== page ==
The Uganda Communications (Competition) Regulations 2019 seek to ensure, among other objectives, that communication services are reasonably accessible and fairly priced and to promote and maintain fair and efficient market conduct. The commission is empowered to take action to prohibit what it considers to be anti-competitive agreements, abuse of dominant position and anti-competitive mergers, takeovers and consolidations.

The Uganda Communications Commission (UCC), the regulator of the market, also weighed in on the MultiChoice issue. Irene Sewankambo, the acting executive director of UCC, tweeted: “UCC continues to undertake its role on tariffs but this can’t be done devoid of the market ecosystem as is international best practice. This is why subsidies are made to facilitate the provision of services in some places. UCC promotes cost-oriented pricing by licensed providers, balancing ensuring the sustainable provision of quality services and affordability,” she said.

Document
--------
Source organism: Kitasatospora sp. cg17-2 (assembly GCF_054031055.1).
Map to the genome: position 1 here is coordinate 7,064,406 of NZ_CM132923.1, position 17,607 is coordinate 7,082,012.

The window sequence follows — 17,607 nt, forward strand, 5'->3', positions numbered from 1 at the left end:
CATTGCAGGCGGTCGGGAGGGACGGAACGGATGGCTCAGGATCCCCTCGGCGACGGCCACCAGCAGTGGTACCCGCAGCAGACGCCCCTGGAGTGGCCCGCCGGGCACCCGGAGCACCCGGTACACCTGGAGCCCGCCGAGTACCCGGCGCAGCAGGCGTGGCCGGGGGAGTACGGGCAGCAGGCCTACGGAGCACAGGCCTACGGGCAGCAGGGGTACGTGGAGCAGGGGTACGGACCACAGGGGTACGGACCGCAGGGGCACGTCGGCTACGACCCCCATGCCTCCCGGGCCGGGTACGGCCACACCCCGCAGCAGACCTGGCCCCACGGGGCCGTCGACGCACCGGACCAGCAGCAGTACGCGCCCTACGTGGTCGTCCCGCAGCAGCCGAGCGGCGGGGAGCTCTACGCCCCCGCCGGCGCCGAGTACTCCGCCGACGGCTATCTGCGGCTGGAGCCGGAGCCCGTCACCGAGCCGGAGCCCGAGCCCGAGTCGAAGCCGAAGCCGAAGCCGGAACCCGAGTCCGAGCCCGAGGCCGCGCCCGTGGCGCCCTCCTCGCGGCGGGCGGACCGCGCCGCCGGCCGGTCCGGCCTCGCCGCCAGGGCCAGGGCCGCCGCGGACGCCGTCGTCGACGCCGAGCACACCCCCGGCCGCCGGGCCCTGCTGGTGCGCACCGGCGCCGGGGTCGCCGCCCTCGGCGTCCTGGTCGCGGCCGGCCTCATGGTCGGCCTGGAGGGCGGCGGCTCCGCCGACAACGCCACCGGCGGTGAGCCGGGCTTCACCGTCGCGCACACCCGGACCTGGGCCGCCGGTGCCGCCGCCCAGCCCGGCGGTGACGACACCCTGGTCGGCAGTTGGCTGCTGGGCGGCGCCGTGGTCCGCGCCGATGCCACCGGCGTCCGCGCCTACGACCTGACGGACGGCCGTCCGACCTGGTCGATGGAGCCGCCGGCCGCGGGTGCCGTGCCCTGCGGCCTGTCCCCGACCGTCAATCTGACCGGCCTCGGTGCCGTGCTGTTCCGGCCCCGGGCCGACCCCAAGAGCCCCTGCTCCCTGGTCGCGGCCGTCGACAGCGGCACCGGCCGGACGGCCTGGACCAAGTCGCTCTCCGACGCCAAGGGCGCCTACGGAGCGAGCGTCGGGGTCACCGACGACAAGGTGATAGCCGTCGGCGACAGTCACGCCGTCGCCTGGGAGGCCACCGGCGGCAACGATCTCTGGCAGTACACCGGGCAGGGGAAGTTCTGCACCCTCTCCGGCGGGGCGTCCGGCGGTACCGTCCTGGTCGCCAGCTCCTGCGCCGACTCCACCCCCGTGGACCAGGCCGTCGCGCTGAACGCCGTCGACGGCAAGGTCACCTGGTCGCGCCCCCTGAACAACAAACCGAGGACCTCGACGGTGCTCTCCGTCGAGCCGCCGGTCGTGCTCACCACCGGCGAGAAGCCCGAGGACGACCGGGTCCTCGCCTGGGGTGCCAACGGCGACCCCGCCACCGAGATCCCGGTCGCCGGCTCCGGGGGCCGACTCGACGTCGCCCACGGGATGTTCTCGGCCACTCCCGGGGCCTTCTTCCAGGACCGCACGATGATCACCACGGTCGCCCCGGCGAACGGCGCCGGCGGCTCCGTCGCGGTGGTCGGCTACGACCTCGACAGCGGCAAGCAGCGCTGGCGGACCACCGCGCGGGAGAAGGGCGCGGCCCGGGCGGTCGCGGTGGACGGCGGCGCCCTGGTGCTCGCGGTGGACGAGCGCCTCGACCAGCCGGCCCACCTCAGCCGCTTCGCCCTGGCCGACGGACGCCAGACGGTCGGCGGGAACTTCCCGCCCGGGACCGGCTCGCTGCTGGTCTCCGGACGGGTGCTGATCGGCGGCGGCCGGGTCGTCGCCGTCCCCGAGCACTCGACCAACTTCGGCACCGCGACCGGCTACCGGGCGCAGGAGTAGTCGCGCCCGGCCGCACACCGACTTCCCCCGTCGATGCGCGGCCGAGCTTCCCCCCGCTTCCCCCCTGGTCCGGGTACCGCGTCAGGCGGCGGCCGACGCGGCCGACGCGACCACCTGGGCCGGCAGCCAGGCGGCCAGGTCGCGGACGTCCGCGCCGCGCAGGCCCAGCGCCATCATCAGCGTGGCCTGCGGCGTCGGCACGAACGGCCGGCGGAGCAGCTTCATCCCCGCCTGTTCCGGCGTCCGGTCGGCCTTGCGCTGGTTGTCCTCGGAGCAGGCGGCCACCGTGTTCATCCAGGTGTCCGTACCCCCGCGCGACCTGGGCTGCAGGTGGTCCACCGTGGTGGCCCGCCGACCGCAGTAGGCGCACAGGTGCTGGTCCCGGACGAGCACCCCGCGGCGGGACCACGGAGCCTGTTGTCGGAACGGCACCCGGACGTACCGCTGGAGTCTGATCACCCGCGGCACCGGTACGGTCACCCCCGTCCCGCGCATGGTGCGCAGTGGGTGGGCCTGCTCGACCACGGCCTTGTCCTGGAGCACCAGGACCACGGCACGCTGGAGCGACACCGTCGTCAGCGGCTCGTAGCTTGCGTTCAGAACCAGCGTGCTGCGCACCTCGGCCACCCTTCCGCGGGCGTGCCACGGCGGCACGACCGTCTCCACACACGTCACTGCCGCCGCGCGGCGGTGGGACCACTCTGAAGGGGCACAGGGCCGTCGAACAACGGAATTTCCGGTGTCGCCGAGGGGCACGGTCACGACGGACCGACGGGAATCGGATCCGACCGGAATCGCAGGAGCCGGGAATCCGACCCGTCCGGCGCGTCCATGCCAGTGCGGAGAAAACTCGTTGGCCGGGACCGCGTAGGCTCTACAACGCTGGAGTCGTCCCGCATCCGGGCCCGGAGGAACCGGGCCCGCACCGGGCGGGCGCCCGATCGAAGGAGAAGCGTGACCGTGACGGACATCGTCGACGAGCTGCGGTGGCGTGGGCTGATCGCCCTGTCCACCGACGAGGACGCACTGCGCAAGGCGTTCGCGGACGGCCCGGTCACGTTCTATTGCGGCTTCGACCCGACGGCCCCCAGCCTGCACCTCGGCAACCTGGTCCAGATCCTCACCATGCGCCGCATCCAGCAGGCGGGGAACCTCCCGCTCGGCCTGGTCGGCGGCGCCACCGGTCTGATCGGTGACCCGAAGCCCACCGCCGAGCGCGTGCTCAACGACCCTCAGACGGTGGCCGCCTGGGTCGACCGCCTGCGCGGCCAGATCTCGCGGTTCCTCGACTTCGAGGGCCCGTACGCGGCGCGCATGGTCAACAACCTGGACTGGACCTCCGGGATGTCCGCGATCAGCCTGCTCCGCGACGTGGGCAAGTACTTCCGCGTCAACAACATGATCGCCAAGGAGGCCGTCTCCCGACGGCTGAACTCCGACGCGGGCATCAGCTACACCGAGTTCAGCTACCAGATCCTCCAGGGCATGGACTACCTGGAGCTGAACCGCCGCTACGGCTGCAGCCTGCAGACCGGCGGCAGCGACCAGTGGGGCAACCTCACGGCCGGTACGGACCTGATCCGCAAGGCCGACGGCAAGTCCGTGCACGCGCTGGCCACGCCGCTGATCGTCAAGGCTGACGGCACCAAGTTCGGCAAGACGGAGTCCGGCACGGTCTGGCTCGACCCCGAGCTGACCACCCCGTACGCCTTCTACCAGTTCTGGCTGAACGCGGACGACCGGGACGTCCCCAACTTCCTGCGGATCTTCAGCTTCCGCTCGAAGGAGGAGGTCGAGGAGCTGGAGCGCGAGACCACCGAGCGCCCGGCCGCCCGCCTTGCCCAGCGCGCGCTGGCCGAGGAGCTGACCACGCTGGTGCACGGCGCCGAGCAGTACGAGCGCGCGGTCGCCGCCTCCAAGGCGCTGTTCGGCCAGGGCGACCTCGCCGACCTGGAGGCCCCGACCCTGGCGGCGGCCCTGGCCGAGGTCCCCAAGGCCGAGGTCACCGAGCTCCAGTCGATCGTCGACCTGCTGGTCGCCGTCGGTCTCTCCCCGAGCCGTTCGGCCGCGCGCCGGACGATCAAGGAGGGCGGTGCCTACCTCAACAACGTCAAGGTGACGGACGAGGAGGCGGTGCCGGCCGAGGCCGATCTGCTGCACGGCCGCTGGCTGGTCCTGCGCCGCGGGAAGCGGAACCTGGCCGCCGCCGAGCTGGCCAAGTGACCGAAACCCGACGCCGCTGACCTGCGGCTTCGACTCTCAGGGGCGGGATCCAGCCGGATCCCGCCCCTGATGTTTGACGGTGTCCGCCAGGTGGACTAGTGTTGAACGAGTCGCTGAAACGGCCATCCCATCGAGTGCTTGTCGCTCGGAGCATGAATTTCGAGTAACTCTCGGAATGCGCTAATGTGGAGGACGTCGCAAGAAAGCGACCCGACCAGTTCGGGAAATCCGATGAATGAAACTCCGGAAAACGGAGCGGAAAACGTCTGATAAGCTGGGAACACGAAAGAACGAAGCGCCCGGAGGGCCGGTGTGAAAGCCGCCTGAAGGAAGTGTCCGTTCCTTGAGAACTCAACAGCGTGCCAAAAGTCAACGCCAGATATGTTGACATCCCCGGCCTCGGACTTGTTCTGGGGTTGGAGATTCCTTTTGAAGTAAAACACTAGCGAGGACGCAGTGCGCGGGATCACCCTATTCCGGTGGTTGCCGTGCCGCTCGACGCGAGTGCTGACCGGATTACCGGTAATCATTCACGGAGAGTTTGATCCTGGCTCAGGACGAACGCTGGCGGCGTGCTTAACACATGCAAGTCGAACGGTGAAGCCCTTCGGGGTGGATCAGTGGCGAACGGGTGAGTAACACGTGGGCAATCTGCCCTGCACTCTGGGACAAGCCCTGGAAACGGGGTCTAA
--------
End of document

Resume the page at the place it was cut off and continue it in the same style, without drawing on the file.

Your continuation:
Sewankambo noted that the recent re-organization within MultiChoice coincided with the global economic downturn that impacted the costs of supplies to operations.

Her explanation could not clearly show how economic changes had affected MultiChoice’s operations. With Malawi court precedent; Ugandans hope UCC can now soberly pick one or two lessons to tame MultiChoice’s exploitative tendencies.

Ugandans also accuse MultiChoice of offering poor services.

One of the complainants, John, has an account with DSTV but it has always been tempered with for a long period of time.

He narrated to us that on several occasions he has subscribed to some packages but gets deactivated before the paid-up time ends.

That, for instance, in the month of January this year, he paid for a Compact package which costs shs95000 monthly. That would get him to many different channels but on a sad note, this package was later disconnected before February started.

That he also started noticing some channels mysteriously going off.

He called DSTV customer service for help but was reportedly tossed around with unclear explanations. This went on until he was frustrated and resigned to fate.